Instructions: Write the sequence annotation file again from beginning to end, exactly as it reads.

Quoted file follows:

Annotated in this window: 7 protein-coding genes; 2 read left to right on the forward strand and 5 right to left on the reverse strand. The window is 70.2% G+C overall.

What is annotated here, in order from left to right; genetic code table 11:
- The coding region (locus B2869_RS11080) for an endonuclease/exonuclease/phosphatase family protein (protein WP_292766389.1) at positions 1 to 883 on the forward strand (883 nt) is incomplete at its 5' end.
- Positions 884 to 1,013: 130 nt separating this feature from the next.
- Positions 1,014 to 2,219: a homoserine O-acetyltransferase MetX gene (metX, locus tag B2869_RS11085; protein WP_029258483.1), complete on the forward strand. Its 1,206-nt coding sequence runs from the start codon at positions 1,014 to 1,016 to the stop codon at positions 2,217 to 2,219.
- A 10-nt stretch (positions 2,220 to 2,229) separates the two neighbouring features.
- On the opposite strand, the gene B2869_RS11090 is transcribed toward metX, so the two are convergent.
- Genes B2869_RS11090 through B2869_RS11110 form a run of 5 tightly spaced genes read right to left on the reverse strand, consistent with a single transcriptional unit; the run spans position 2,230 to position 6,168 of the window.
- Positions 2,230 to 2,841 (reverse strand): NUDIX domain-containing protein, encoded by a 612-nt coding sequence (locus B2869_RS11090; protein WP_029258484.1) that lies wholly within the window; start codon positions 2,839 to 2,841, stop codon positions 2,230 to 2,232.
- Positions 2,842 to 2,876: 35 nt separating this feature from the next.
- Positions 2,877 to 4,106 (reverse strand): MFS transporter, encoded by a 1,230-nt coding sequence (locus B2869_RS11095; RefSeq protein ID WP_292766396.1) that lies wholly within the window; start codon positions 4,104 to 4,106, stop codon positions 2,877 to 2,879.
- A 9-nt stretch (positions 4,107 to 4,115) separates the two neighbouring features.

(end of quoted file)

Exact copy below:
Annotated in this window: 7 protein-coding genes; 2 read left to right on the forward strand and 5 right to left on the reverse strand. The window is 70.2% G+C overall.

What is annotated here, in order from left to right; genetic code table 11:
- The coding region (locus B2869_RS11080) for an endonuclease/exonuclease/phosphatase family protein (protein WP_292766389.1) at positions 1 to 883 on the forward strand (883 nt) is incomplete at its 5' end.
- Positions 884 to 1,013: 130 nt separating this feature from the next.
- Positions 1,014 to 2,219: a homoserine O-acetyltransferase MetX gene (metX, locus tag B2869_RS11085; protein WP_029258483.1), complete on the forward strand. Its 1,206-nt coding sequence runs from the start codon at positions 1,014 to 1,016 to the stop codon at positions 2,217 to 2,219.
- A 10-nt stretch (positions 2,220 to 2,229) separates the two neighbouring features.
- On the opposite strand, the gene B2869_RS11090 is transcribed toward metX, so the two are convergent.
- Genes B2869_RS11090 through B2869_RS11110 form a run of 5 tightly spaced genes read right to left on the reverse strand, consistent with a single transcriptional unit; the run spans position 2,230 to position 6,168 of the window.
- Positions 2,230 to 2,841 (reverse strand): NUDIX domain-containing protein, encoded by a 612-nt coding sequence (locus B2869_RS11090; protein WP_029258484.1) that lies wholly within the window; start codon positions 2,839 to 2,841, stop codon positions 2,230 to 2,232.
- Positions 2,842 to 2,876: 35 nt separating this feature from the next.
- Positions 2,877 to 4,106 (reverse strand): MFS transporter, encoded by a 1,230-nt coding sequence (locus B2869_RS11095; RefSeq protein ID WP_292766396.1) that lies wholly within the window; start codon positions 4,104 to 4,106, stop codon positions 2,877 to 2,879.
- A 9-nt stretch (positions 4,107 to 4,115) separates the two neighbouring features.